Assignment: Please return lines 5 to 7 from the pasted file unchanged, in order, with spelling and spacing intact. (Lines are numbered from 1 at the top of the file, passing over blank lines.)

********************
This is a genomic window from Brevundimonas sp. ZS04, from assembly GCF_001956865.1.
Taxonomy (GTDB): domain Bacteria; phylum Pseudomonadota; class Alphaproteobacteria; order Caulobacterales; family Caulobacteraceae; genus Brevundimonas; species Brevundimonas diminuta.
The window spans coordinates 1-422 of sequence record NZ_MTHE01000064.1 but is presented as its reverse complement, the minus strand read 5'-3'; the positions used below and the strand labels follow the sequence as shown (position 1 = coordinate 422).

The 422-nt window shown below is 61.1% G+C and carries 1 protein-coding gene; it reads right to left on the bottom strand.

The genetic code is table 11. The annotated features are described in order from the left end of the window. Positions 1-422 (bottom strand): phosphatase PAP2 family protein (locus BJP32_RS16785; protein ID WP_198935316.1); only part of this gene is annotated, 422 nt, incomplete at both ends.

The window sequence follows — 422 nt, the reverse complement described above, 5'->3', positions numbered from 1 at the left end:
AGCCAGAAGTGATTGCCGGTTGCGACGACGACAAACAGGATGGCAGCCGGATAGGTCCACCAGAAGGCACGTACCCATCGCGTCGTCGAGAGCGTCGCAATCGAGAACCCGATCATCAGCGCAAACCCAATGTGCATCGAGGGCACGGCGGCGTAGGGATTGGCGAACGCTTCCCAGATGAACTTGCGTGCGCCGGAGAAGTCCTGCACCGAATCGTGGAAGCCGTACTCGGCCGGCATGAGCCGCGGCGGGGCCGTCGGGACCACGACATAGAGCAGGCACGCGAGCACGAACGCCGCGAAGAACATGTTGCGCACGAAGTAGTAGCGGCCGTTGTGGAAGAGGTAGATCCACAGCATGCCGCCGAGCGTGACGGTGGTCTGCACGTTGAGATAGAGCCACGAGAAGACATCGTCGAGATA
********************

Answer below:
The genetic code is table 11. The annotated features are described in order from the left end of the window. Positions 1-422 (bottom strand): phosphatase PAP2 family protein (locus BJP32_RS16785; protein ID WP_198935316.1); only part of this gene is annotated, 422 nt, incomplete at both ends.

The window sequence follows — 422 nt, the reverse complement described above, 5'->3', positions numbered from 1 at the left end:
AGCCAGAAGTGATTGCCGGTTGCGACGACGACAAACAGGATGGCAGCCGGATAGGTCCACCAGAAGGCACGTACCCATCGCGTCGTCGAGAGCGTCGCAATCGAGAACCCGATCATCAGCGCAAACCCAATGTGCATCGAGGGCACGGCGGCGTAGGGATTGGCGAACGCTTCCCAGATGAACTTGCGTGCGCCGGAGAAGTCCTGCACCGAATCGTGGAAGCCGTACTCGGCCGGCATGAGCCGCGGCGGGGCCGTCGGGACCACGACATAGAGCAGGCACGCGAGCACGAACGCCGCGAAGAACATGTTGCGCACGAAGTAGTAGCGGCCGTTGTGGAAGAGGTAGATCCACAGCATGCCGCCGAGCGTGACGGTGGTCTGCACGTTGAGATAGAGCCACGAGAAGACATCGTCGAGATA